What has the Czech singer/songwriter, Jaromir Nohavica - singing to the nothing more than an acoustic guitar - have in common with the endlessly repetitive rhythms of Techno? The answer is quite simple. Nohavica, famed for his protest songs going back to the days of communism and his role in the recent Czech film Year of the Devil, has composed a brand new protest song. He is responding to last weekend's huge techno-party that ended in violent clashes between participants and the police, who used tear gas, water cannon and batons to end the rave. The police intervention has divided Czech society between those, including the Prime Minister Jiri Paroubek, who say that the police were simply fulfilling their duty to preserve law and order and those, including President Vaclav Klaus, and his predecessor Vaclav Havel, who say that the intervention was vastly out of scale.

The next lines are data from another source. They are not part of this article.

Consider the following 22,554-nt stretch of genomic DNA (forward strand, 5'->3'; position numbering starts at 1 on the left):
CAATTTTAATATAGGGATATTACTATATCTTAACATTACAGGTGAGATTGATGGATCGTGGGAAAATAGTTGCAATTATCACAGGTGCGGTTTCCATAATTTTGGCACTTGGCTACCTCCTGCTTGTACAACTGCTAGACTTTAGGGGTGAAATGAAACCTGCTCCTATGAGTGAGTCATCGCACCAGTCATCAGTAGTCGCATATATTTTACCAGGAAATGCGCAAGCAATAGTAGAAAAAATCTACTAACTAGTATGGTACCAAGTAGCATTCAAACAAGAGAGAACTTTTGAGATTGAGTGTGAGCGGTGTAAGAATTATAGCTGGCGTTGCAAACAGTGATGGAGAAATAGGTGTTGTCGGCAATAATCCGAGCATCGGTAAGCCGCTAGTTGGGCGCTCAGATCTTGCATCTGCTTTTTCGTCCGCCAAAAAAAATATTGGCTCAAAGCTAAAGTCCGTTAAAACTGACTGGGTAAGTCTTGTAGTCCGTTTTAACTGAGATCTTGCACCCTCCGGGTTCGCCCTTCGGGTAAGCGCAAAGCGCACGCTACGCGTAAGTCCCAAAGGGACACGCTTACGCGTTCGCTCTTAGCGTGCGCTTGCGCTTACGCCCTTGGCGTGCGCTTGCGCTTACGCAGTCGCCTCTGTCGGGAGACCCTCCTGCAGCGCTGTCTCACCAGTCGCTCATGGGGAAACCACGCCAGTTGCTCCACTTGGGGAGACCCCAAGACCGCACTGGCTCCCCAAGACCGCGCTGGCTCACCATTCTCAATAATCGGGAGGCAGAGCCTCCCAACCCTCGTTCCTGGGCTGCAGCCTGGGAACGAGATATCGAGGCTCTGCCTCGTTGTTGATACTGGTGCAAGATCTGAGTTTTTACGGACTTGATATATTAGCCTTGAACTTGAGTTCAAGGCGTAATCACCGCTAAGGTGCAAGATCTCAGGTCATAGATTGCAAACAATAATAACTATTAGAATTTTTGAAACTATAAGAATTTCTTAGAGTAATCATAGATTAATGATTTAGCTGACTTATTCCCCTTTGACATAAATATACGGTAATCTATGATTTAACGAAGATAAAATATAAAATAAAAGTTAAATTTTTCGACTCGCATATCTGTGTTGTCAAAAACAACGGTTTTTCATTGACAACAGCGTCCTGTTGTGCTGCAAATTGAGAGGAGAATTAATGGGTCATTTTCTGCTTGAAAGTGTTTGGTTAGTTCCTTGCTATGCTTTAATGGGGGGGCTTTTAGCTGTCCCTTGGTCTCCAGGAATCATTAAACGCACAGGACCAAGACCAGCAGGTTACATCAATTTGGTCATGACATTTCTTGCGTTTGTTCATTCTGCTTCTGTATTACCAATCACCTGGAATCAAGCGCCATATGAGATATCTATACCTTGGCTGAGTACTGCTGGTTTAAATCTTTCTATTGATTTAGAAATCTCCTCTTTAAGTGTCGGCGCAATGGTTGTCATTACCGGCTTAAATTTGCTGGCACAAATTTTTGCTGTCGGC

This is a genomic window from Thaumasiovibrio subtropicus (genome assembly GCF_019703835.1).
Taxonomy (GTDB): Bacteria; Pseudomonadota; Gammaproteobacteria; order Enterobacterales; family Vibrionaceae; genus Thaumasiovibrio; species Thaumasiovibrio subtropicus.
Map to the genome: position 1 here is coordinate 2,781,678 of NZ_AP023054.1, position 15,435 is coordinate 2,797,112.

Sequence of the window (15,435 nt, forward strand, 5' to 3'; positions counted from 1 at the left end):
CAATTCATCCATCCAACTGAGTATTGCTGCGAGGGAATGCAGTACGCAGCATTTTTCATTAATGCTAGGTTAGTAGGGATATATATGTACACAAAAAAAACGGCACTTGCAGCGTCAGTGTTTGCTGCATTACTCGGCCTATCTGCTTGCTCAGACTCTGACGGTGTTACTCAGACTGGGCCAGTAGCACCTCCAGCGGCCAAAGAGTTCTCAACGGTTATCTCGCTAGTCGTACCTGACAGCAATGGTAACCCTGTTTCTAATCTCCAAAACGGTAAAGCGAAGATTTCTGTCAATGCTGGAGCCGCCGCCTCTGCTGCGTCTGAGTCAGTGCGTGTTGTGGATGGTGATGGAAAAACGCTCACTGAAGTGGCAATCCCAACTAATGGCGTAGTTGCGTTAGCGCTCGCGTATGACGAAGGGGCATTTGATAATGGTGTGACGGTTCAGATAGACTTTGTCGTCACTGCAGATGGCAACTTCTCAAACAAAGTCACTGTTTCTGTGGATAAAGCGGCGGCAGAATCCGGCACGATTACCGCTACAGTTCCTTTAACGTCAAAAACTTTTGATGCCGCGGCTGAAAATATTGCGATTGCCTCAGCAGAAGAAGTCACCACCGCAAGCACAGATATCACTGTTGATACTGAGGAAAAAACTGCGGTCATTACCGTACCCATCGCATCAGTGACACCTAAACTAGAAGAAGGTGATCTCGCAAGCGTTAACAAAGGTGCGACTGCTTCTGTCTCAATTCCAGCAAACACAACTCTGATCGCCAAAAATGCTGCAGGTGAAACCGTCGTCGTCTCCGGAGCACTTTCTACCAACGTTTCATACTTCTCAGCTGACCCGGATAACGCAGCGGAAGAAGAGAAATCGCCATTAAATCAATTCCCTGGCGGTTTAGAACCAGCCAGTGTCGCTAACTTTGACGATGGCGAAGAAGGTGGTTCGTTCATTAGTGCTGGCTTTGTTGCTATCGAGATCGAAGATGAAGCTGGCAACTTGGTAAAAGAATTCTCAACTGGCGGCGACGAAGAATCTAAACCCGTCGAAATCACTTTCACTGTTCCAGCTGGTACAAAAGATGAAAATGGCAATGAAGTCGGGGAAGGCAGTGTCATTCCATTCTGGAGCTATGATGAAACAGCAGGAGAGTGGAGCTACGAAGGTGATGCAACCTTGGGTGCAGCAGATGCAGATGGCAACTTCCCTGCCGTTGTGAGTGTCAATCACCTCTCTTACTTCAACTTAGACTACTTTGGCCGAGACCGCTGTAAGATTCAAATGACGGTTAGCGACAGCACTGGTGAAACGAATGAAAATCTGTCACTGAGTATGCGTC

Many who share that view, have drawn parallels with the days of the old regime - among them Jaromir Nohavica, whose song is provocatively called: "They're Beating the Children Again".
The words go something like this:
"They're beating the children again
With plastic clubs
Once again there is talk of anarchy in the air
As in November, water is falling from the skies
With the men in armour in the background
Unfreedom is creeping towards us."
This is pretty strong stuff, with its references to the police violence during the Velvet Revolution of November 1989, but there have also been plenty of articles in the papers in the last few days, claiming that such reactions widely miss the mark, and laying much of the blame with the techno fans themselves.
Polls have suggested that public opinion is divided 50-50. Prime Minister Paroubek has now acknowledged that there may have been individual cases of police excess, but he stands by his view that the great majority of officers were just doing their job - to keep law and order. The row looks set to run and run, and it shows how, even 16 years after the fall of communism, the role of the police remains a highly sensitive issue in the Czech Republic.
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